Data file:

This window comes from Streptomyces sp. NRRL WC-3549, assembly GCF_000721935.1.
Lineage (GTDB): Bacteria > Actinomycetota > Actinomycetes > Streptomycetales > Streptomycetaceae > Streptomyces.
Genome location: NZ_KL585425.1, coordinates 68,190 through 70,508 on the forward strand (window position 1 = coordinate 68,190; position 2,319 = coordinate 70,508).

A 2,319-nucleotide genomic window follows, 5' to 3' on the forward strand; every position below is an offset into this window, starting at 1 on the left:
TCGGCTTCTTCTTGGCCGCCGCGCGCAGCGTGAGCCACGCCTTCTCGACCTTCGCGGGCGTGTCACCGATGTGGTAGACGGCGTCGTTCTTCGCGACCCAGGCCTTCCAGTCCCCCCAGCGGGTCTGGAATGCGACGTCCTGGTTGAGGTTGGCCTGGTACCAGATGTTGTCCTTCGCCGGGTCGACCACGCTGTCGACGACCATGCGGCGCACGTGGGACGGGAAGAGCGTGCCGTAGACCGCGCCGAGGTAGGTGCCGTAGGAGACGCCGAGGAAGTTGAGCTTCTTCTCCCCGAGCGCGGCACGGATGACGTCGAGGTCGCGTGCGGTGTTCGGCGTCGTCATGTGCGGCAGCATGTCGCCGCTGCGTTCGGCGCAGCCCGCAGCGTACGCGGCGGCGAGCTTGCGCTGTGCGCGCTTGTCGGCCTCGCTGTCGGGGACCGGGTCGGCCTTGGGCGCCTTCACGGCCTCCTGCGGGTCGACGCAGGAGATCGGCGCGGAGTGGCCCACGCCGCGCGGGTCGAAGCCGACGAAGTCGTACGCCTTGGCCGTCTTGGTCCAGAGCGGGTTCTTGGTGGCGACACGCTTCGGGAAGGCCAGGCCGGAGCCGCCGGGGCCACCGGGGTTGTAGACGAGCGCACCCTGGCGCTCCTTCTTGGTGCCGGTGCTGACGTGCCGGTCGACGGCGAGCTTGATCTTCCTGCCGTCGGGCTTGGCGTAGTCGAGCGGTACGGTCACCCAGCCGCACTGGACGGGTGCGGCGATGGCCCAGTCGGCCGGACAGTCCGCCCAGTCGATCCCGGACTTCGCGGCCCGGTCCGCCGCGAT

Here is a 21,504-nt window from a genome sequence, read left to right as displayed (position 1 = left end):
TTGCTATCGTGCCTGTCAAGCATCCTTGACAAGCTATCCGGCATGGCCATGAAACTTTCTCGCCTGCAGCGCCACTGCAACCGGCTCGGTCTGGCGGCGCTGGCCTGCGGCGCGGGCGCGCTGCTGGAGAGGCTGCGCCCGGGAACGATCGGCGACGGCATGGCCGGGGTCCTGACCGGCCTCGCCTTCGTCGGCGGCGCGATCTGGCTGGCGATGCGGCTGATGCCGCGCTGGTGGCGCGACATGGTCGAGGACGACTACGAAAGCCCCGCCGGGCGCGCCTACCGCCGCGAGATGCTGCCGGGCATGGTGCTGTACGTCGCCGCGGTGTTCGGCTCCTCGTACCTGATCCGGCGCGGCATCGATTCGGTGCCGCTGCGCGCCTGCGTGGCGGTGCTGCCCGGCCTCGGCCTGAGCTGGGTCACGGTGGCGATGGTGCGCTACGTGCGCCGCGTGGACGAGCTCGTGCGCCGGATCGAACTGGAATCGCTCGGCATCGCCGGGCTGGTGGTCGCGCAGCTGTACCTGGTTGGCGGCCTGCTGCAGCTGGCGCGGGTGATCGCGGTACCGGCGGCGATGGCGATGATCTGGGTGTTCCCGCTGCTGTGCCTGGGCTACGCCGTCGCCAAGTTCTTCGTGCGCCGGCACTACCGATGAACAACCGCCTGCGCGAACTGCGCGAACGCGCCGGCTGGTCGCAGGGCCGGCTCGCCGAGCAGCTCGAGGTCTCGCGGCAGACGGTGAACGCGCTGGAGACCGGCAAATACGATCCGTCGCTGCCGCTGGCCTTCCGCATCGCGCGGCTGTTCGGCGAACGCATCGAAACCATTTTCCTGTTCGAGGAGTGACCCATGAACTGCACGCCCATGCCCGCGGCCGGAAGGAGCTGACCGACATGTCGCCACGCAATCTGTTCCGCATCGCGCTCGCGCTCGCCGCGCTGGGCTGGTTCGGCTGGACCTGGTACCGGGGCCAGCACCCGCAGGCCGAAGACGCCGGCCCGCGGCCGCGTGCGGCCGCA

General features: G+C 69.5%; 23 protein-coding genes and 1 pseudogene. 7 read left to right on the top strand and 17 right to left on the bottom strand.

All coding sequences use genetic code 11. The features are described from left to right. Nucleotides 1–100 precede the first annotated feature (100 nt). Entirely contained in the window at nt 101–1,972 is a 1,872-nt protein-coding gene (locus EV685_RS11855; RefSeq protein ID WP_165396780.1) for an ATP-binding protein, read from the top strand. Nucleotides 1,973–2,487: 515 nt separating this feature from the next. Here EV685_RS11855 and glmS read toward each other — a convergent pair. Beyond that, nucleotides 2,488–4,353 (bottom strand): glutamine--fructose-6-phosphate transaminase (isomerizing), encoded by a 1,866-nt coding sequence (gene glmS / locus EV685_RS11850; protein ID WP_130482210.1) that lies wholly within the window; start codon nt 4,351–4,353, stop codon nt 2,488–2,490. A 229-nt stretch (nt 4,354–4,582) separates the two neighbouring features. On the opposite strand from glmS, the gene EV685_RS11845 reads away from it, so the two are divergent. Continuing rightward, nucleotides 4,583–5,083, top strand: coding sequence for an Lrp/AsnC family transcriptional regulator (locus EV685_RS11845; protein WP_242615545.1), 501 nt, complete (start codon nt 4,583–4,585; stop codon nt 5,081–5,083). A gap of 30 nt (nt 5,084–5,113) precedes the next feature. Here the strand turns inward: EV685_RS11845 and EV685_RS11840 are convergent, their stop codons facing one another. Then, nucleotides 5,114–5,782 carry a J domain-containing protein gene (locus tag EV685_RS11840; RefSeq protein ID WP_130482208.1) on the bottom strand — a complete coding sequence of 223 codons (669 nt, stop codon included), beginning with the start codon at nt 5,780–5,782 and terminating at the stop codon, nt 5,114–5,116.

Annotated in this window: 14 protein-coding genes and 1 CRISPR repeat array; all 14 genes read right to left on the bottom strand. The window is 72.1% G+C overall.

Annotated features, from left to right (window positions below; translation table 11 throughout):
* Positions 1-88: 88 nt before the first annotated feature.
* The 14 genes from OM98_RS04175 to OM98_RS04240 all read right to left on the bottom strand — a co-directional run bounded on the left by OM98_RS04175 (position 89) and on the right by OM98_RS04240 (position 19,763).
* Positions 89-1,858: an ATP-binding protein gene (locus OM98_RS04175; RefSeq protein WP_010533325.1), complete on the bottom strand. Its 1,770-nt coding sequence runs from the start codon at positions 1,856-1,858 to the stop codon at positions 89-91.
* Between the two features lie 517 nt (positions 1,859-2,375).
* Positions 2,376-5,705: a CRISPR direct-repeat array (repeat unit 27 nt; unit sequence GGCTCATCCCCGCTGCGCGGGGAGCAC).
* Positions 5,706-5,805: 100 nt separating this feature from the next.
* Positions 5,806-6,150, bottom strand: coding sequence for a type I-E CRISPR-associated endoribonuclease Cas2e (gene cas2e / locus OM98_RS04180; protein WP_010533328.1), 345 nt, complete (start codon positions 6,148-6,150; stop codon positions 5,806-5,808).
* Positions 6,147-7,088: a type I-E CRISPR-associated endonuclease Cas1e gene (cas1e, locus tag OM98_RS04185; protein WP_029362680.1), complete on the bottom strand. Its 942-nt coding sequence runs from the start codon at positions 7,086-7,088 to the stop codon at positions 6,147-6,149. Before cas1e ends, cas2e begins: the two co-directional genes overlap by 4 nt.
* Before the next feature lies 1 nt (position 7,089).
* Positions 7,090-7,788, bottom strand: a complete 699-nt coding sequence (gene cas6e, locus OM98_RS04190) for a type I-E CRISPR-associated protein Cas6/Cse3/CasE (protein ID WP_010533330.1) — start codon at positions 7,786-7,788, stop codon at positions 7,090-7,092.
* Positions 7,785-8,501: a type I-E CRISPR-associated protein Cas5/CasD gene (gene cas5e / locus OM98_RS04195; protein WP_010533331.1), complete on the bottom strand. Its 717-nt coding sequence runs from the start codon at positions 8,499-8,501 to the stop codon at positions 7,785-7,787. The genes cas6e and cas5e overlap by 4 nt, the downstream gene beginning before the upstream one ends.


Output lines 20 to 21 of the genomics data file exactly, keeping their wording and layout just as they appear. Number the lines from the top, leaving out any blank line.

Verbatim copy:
* Before the next feature lies 1 nt (position 7,089).
* Positions 7,090-7,788, bottom strand: a complete 699-nt coding sequence (gene cas6e, locus OM98_RS04190) for a type I-E CRISPR-associated protein Cas6/Cse3/CasE (protein ID WP_010533330.1) — start codon at positions 7,786-7,788, stop codon at positions 7,090-7,092.